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Crisis Management

The dental staffing crisis: It’s here and it’s real

Dec. 16, 2021
The staffing crisis is not going away anytime soon, and other businesses are vying for the same people. Set yourself apart—and work on keeping your current team happy at the same time.
Roger P. Levin, DDS, CEO and Founder, Levin Group

There is a significant staff shortage in dentistry. Many practices are currently experiencing low revenue, high stress, fatigue, and the chaos of dealing with the loss of team members, as well as the burnout of the remaining team members.

Dentistry is not alone. This is a national problem in many industries, and dentistry is competing for the same skill-level workers that other industries are chasing. The question is not how to solve the staffing crisis (that’s bigger than just one article), but how to protect your practice and create a successful path for the future.

Recruiting, hiring, and compensation

Whether you’ve lost team members or not, you need to be prepared to face the new reality of staff shortages. The first thing you must do is focus on how to recruit, hire, and compensate new team members. The decisions you make in these areas will determine how competitive your practice is regarding the acquisition and onboarding of new team members. Here are three smart ways to recruit new staff members:
  1. Online advertising. Online sites such as indeed.com seem to be effective for finding candidates. But be aware that you’ll be one of the 50 to 70 ads on the site in a localized geographical area. Given this, you want to make sure your ad is different. Talk about the benefits, enjoyable environment, team spirit, appreciation, and growing career path.
  2. Signing bonuses. Signing bonuses were practically nonexistent in dentistry until the pandemic. Now they’re considered almost mandatory. More and more applicants don’t even consider responding to a job ad or placement unless a signing bonus is mentioned. The key is to make the bonus big enough to be attractive, and not to pay it out all at once. Pay it over six months so that the new employee feels the benefit of the signing bonus but does not walk away with the entire bonus should they leave the position early.
  3. Offer referral bonuses to current staff. Your staff members have many contacts in the dental industry and, of course, they have friends and family. Offering them a significant bonus if they refer a candidate who is hired and stays for 90 days is a very positive way to generate possible new employee leads.

Also by Roger Levin, DDS

3 ways dentists can win in 2021
Reducing no-shows
The 6 critical key performance indicators for dentists

Regarding hiring, the interview process has changed. Levin Group advises that you screen candidates by phone in advance to avoid wasting live interview time on people who don’t show up. Also, check a candidate’s references before you meet them so that if you like them you can present a job offer at the end of the interview. I realize this is a big change. In the past, most employers required at least three interviews to be sure they were hiring the best person. But these days if you wait to make a job offer, the candidate may take another position. Believe or not, this is happening frequently.

Finally, if your compensation is not in the right range, you’ll be out of luck when it comes to hiring good people. Many dentists are struggling to recognize that they’re going to have to pay new and current staff higher compensation to attract and keep them. Levin Group is projecting that practice overhead will rise by anywhere from 5% to 8% simply because of this staffing issue and, in our experience, we’ve never seen an industry where wages came back down after an increase. The key right now is to be in the correct range and to work on implementing documented and proven step-by-step systems to maximize efficiency.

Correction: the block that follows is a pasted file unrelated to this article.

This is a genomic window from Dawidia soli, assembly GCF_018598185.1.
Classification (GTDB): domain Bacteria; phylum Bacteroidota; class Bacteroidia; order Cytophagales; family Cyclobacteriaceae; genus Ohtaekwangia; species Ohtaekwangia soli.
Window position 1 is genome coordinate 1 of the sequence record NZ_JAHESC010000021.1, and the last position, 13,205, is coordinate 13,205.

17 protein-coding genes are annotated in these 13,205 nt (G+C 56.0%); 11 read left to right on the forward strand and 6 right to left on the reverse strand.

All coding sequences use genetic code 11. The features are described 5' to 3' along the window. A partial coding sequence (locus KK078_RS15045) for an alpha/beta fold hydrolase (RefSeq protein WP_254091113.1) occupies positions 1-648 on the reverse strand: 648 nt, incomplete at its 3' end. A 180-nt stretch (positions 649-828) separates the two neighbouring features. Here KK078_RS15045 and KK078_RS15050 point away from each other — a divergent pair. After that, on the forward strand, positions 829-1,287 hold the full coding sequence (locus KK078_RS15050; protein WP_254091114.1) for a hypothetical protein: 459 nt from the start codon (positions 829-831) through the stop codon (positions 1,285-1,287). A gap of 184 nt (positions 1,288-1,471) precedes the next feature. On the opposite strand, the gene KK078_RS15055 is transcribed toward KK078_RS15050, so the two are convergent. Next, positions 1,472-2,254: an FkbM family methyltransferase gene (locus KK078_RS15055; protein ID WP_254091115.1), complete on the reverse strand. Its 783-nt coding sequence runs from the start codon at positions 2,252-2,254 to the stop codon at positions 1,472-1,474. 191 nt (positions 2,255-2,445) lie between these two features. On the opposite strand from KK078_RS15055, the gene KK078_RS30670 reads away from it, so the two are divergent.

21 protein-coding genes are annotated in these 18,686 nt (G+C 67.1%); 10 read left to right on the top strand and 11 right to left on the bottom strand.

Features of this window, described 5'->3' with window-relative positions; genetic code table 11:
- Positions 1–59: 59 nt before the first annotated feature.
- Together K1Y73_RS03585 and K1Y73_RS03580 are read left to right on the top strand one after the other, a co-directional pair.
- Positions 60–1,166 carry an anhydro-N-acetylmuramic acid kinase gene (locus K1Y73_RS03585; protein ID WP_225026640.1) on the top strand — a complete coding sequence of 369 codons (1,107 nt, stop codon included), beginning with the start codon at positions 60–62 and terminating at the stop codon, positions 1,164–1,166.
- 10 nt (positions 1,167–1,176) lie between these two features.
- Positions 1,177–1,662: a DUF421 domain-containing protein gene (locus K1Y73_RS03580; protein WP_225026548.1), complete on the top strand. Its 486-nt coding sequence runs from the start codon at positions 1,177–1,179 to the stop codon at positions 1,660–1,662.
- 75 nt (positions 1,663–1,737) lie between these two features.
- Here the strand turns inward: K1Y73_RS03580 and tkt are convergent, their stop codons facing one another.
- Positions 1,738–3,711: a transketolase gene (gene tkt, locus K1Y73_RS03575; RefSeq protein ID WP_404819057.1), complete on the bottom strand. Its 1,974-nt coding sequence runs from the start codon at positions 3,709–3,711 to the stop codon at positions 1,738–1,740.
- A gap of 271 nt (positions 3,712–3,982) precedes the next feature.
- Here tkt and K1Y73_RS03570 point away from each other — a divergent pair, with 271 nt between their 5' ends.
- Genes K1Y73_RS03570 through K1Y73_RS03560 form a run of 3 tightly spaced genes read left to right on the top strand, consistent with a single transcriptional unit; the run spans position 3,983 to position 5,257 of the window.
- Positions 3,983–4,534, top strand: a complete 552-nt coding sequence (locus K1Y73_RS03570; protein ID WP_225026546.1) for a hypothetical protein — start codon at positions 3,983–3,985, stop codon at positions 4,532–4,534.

Stay focused on the solution

Instead of being depressed about rising staff compensation, focus on the reality that almost every practice has a 30% to 50% growth potential within about three years. It’s essential to create and implement systems (e.g., scheduling, hygiene productivity, case presentation, collections, insurance management, and customer service) that will allow the practice to grow even if it has a lean team. With the right systems and prioritizing actions, a small dental staff will be able to keep the practice growing and successful.

We’re living in a world where you may temporarily have to do more with less or you will need to train new team members to avoid losses. Levin Group data indicates that the loss of a nonhygienist team member can cost the practice anywhere from $50,000 to $100,000 over 12 months. The more people you replace, the higher this loss becomes. Therefore, training faster and better through step-by-step systems is essential, and you must work on them now, not when it is an absolute necessity.

The staffing crisis is real. But not every practice has to be negatively affected when they lose staff, nor do they have to run the risk of the remaining staff experiencing burnout. There’s a body of science on how to recruit, hire, and compensate team members. and there is a second discipline on how to train, maintain, and motivate existing team members. Many practices will be hiring team members with lesser skills than they have in the past. Practices must build systems that can help guide staff, maximize efficiency, and increase revenue by 30% to 50% in three years. Continue to work with your team on a consistent basis to build a positive, motivated, and purposeful environment.